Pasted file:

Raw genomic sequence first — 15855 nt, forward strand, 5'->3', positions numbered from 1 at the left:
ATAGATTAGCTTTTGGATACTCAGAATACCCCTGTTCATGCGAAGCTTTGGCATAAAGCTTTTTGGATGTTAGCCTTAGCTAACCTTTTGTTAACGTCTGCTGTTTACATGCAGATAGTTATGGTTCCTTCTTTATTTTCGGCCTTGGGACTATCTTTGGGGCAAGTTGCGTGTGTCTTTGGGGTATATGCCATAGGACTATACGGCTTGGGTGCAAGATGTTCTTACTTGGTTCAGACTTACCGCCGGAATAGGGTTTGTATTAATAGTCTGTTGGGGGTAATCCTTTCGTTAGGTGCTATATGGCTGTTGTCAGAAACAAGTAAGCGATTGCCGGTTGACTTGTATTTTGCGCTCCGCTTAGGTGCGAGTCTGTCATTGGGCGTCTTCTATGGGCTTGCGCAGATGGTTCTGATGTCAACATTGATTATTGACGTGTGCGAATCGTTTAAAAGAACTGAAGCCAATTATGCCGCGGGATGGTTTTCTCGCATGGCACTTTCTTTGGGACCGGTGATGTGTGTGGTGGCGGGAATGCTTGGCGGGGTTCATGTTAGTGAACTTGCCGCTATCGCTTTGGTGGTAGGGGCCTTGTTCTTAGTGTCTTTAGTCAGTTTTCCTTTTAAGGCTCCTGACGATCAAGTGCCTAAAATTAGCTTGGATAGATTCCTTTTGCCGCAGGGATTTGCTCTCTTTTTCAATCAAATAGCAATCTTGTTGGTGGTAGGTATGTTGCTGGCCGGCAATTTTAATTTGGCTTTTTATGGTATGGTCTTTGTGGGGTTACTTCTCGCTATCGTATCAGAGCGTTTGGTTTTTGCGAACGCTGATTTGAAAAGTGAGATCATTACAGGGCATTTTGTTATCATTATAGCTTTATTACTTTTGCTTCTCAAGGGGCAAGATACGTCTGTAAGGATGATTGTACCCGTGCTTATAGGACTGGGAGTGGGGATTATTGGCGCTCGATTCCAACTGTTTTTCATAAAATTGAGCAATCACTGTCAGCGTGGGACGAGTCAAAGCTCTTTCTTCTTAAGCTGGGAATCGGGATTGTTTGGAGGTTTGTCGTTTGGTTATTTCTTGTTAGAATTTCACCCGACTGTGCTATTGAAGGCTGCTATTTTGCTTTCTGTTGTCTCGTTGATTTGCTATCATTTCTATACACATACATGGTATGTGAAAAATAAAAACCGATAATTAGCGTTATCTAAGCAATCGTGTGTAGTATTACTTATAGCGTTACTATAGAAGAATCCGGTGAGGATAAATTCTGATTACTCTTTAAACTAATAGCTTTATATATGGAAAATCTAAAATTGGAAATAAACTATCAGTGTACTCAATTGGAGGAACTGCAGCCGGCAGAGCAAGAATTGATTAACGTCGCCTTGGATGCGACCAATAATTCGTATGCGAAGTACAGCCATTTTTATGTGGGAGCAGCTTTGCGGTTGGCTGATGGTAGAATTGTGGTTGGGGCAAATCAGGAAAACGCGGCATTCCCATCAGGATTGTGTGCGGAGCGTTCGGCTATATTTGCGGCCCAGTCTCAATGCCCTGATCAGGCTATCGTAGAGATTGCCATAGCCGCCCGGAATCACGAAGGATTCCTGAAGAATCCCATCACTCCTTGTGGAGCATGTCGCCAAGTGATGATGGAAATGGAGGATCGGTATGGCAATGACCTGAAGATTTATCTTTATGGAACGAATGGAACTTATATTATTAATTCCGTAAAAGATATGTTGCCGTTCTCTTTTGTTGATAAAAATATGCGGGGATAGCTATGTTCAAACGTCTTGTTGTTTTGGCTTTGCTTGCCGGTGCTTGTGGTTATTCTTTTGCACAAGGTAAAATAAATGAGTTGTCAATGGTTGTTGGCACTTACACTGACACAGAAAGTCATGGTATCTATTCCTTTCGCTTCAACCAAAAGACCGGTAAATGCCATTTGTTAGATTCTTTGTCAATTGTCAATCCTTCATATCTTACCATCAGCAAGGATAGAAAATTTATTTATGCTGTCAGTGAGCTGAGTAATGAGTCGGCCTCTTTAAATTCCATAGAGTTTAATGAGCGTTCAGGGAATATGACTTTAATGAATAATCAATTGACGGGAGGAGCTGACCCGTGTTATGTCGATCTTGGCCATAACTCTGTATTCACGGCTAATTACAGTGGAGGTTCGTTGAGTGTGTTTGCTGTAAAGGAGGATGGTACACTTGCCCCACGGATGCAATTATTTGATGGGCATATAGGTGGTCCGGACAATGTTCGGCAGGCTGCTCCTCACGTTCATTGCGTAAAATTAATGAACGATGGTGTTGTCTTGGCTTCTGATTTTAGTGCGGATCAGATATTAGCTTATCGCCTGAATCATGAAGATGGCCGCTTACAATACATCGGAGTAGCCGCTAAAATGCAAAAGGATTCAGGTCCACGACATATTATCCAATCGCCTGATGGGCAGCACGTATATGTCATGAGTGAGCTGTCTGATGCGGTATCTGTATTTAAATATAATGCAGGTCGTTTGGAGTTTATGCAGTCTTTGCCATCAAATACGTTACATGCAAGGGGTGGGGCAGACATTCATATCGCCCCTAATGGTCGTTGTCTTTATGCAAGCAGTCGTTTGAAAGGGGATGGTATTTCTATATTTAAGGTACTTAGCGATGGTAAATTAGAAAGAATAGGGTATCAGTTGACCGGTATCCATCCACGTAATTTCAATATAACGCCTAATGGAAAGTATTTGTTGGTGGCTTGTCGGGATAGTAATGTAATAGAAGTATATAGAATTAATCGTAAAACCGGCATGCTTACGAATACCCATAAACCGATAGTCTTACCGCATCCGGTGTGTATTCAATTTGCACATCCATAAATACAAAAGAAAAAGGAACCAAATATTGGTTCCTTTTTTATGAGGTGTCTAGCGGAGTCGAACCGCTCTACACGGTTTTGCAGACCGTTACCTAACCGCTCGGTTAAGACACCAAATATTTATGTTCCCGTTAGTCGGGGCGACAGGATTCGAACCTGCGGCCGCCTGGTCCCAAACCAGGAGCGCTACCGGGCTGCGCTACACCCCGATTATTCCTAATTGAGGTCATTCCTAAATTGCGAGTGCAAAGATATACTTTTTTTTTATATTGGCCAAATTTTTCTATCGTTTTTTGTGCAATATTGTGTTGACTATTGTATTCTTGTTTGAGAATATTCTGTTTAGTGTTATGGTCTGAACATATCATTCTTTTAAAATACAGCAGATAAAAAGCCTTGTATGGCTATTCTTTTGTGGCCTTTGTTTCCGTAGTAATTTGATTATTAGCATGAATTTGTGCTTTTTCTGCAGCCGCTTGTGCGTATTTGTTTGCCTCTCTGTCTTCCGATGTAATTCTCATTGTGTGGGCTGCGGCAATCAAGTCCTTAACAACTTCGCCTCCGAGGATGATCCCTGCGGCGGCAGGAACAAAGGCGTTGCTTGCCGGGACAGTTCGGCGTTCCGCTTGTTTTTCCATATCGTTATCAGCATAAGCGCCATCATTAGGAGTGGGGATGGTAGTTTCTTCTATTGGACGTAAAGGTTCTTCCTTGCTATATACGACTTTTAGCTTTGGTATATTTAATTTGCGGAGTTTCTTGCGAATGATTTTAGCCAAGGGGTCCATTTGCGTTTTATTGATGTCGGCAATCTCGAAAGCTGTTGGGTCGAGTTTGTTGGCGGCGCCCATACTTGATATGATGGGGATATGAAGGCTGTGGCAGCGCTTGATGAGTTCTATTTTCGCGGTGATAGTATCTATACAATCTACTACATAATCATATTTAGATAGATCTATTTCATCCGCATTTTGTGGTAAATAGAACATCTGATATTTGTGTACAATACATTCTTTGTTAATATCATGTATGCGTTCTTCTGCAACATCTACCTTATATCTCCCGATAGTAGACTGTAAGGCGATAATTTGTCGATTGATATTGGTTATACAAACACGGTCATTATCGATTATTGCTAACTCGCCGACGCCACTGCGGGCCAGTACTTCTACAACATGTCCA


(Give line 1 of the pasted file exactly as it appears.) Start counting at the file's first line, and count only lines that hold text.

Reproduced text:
Raw genomic sequence first — 15855 nt, forward strand, 5'->3', positions numbered from 1 at the left: